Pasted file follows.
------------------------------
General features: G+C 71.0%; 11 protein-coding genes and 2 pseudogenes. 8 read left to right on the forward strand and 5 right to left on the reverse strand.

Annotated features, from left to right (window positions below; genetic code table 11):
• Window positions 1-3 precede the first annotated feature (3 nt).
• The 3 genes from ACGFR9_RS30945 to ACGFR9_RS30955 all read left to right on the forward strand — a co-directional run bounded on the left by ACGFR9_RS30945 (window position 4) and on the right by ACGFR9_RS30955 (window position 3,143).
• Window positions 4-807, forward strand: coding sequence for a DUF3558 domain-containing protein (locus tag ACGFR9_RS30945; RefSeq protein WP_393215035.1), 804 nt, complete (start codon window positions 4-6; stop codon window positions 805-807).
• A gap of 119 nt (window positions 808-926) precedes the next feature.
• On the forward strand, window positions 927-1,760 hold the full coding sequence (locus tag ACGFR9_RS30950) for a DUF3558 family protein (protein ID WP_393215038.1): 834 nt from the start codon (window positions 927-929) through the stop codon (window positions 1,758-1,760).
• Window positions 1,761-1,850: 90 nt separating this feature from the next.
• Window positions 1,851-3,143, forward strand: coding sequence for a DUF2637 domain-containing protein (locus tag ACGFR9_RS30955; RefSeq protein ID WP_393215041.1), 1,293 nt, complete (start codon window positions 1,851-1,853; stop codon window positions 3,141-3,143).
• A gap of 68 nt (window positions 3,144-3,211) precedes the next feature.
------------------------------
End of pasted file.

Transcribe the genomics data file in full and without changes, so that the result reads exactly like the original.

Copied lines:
General features: G+C 71.0%; 11 protein-coding genes and 2 pseudogenes. 8 read left to right on the forward strand and 5 right to left on the reverse strand.

Annotated features, from left to right (window positions below; genetic code table 11):
• Window positions 1-3 precede the first annotated feature (3 nt).
• The 3 genes from ACGFR9_RS30945 to ACGFR9_RS30955 all read left to right on the forward strand — a co-directional run bounded on the left by ACGFR9_RS30945 (window position 4) and on the right by ACGFR9_RS30955 (window position 3,143).
• Window positions 4-807, forward strand: coding sequence for a DUF3558 domain-containing protein (locus tag ACGFR9_RS30945; RefSeq protein WP_393215035.1), 804 nt, complete (start codon window positions 4-6; stop codon window positions 805-807).
• A gap of 119 nt (window positions 808-926) precedes the next feature.
• On the forward strand, window positions 927-1,760 hold the full coding sequence (locus tag ACGFR9_RS30950) for a DUF3558 family protein (protein ID WP_393215038.1): 834 nt from the start codon (window positions 927-929) through the stop codon (window positions 1,758-1,760).
• Window positions 1,761-1,850: 90 nt separating this feature from the next.
• Window positions 1,851-3,143, forward strand: coding sequence for a DUF2637 domain-containing protein (locus tag ACGFR9_RS30955; RefSeq protein ID WP_393215041.1), 1,293 nt, complete (start codon window positions 1,851-1,853; stop codon window positions 3,141-3,143).
• A gap of 68 nt (window positions 3,144-3,211) precedes the next feature.